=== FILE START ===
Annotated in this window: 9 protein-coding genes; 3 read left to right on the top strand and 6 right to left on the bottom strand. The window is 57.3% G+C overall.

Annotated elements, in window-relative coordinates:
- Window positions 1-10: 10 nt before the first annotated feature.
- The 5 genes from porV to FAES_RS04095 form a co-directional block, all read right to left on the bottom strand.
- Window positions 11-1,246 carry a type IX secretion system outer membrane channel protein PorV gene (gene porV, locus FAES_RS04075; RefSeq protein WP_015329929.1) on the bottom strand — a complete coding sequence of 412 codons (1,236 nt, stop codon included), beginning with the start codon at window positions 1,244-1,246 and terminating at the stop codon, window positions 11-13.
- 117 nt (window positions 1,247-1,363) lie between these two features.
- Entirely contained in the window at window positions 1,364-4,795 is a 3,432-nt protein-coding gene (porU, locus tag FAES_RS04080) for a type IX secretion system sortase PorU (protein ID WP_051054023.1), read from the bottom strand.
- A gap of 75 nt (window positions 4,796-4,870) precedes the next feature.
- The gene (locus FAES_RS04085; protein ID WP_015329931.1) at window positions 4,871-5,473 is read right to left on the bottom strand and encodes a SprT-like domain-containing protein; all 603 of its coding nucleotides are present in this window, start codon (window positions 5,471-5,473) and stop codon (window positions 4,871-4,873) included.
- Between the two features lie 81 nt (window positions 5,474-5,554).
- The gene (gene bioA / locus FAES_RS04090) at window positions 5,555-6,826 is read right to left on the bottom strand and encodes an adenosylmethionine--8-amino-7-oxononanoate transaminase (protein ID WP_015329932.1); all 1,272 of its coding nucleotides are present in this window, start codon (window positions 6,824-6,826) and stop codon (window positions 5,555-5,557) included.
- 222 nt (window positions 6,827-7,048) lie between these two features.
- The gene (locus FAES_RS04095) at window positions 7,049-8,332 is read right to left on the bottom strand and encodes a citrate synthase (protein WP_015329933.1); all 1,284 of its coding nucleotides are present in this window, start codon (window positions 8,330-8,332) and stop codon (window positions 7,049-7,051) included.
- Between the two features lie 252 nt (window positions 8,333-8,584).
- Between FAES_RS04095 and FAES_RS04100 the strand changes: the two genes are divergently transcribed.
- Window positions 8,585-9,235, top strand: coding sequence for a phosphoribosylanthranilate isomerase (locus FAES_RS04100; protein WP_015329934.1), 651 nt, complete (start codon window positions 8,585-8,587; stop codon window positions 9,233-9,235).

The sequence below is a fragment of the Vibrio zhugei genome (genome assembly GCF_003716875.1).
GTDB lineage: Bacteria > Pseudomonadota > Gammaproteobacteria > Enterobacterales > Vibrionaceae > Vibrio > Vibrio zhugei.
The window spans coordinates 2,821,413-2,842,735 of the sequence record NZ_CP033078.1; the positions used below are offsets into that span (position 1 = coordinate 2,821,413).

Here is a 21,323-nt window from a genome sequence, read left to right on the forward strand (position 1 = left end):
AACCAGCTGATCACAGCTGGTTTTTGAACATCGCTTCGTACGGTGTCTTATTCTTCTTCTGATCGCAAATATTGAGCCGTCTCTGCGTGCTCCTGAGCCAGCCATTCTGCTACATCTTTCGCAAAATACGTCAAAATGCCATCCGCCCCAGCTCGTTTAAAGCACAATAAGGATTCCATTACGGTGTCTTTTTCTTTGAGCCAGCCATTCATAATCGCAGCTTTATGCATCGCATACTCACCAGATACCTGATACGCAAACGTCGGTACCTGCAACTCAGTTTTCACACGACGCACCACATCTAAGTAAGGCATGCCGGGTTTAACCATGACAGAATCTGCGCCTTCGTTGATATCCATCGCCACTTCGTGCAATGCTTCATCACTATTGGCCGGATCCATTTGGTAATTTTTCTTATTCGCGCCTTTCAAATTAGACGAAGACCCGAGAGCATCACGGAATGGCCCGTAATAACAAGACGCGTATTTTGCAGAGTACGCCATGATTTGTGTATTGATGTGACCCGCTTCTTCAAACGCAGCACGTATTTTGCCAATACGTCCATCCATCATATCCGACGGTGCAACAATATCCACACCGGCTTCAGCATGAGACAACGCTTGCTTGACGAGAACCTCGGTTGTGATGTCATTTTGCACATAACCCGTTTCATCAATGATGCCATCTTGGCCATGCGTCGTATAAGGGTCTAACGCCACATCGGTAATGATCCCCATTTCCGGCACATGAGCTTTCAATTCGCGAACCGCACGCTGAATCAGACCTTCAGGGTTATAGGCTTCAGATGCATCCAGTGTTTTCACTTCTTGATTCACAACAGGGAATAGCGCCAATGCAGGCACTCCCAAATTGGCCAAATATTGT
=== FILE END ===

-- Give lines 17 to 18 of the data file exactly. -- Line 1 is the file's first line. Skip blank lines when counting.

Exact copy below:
The sequence below is a fragment of the Vibrio zhugei genome (genome assembly GCF_003716875.1).
GTDB lineage: Bacteria > Pseudomonadota > Gammaproteobacteria > Enterobacterales > Vibrionaceae > Vibrio > Vibrio zhugei.